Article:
US Secretary of State John Kerry on Saturday expressed concern about the viability of the Palestinian Authority if it does not soon receive tax revenue which has been withheld by Israel.
Kerry discussed the issue Saturday with British Foreign Secretary Philip Hammond in London. Kerry said the possibility of the Palestinian government halting security cooperation with Israel or disbanding because of its economic predicament was real.
"If the Palestinian Authority ceases, or were to cease security cooperation, or even decide to disband as a result of their economic predicament, and that could happen in the future if they don't receive additional revenues, then we would be faced by yet another crisis," Kerry told a news conference.
"We are working hard to prevent that from happening and that is why we have been reaching out to key stakeholders to express these concerns and also to try to work together to find a solution to this challenge," he said, without elaborating.
The funds have been held back from the Authority since last month in retaliation for Palestinian moves to join the International Criminal Court (ICC).
The move would pave the way for the ICC to take jurisdiction over alleged crimes committed in Palestinian lands and to investigate the conduct of Israeli and Palestinian leaders.
While the United States opposed steps by the Palestinians to join the ICC, it has raised concerns with the Israelis about its decision to freeze the transfer of more than $100 million in tax revenue, warning it could further raise tensions.
The tax revenue is critical to running the Authority, which exercises limited self-rule, and for paying public sector salaries. Israel took a similar step in December 2012, freezing revenue transfers for three months in response to the Palestinians' launch of a campaign for recognition of statehood at the United Nations.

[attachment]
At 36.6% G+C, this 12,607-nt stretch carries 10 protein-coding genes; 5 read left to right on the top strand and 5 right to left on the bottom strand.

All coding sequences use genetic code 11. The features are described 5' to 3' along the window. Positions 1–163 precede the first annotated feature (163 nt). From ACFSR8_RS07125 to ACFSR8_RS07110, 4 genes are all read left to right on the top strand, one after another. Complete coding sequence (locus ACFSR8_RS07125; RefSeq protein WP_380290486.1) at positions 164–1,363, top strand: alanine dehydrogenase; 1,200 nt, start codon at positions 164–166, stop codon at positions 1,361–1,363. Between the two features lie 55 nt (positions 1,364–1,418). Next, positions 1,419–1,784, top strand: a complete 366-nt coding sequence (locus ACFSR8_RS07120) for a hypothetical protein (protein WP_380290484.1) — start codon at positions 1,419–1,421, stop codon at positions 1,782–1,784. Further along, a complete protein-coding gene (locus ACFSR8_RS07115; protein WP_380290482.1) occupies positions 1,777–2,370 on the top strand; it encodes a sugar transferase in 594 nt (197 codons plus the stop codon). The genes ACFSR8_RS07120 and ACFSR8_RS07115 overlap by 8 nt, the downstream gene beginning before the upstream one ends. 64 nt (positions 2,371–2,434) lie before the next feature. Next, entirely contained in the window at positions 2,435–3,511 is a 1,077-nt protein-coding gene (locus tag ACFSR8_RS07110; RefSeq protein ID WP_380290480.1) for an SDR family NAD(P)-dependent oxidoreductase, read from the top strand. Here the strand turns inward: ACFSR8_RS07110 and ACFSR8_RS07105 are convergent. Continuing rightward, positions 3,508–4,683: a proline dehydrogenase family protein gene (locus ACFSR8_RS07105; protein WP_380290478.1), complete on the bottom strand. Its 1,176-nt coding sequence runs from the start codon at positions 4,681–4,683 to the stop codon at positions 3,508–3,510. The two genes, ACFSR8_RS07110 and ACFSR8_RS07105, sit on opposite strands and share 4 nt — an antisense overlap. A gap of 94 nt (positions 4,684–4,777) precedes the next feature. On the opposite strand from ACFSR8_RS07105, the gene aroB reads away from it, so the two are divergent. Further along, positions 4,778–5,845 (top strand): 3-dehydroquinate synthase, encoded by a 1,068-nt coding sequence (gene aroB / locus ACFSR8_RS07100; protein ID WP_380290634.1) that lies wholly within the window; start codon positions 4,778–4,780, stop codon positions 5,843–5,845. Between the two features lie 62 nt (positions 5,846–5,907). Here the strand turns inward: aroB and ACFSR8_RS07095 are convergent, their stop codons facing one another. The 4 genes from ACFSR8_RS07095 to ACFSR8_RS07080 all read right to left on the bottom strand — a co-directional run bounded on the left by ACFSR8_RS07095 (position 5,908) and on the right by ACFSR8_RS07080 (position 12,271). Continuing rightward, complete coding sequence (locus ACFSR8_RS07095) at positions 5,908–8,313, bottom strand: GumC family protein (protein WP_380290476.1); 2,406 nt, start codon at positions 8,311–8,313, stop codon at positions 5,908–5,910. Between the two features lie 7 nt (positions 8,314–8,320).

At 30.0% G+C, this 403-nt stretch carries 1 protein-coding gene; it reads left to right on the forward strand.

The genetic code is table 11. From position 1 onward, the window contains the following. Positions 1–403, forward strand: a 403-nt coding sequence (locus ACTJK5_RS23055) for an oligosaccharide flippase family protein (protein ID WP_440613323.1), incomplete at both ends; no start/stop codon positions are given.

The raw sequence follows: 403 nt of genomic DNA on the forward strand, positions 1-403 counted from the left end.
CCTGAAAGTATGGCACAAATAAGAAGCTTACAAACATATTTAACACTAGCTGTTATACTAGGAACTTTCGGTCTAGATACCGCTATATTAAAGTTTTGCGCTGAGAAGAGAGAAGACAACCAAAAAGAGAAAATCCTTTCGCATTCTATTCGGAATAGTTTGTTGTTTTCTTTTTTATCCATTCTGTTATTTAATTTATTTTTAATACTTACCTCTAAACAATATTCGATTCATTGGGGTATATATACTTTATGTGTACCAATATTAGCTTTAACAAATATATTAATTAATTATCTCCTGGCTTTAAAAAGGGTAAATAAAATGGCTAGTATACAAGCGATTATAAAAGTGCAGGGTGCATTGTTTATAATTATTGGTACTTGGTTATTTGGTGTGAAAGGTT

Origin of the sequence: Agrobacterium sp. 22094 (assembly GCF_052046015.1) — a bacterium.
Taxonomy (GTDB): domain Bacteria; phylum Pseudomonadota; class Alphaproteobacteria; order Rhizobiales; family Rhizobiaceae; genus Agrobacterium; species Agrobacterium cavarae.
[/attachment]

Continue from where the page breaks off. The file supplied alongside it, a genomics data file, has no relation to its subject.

The World Bank warned last year that war in Gaza would contribute to a reversal of seven years of growth in the Palestinian economy.
US options are limited. Its relationship with Israel is strained amid their leaders' dispute over Iran. And it has little leverage with Arab and European governments at a time it can offer little additional financial support itself because of opposition in Congress.
Palestinian President Mahmoud Abbas has been threatening to dismantle the Palestinian Authority, or to stop security cooperation with Israel, for years.
Senior sources in the IDF's Central Command, who recently met with the heads of the Palestinian security services confirmed in April that their West Bank counterparts were sincerely debating dismantling and disarming the PA's forces.
"A new generation arrives and asks us: 'What have you done?' I am now 79 years old, I cannot escape from passing off the flag," Abbas told Egyptian newspaper Al-Masry Al-Youm in April.
"The settlements endanger the peace process, and the new generation sees the two-state solution is becoming less and less likely, and that there is no escape from the one-state solution."
Behind the scenes, the PA has concocted a plan to gravely complicate matters for Israel – a declaration that the Palestinians are an "occupied government."
Such a move would annul the Oslo Accords and revoke the status of the PA as a sovereign authority, leaving Israel with full responsibility of the Palestinian population in the West Bank.
If the plan proceeds, the Palestinian leaders will lose their official authority, but settlements will be significantly more vulnerable to litigation in international courts.
Elior Levy contributed to this report.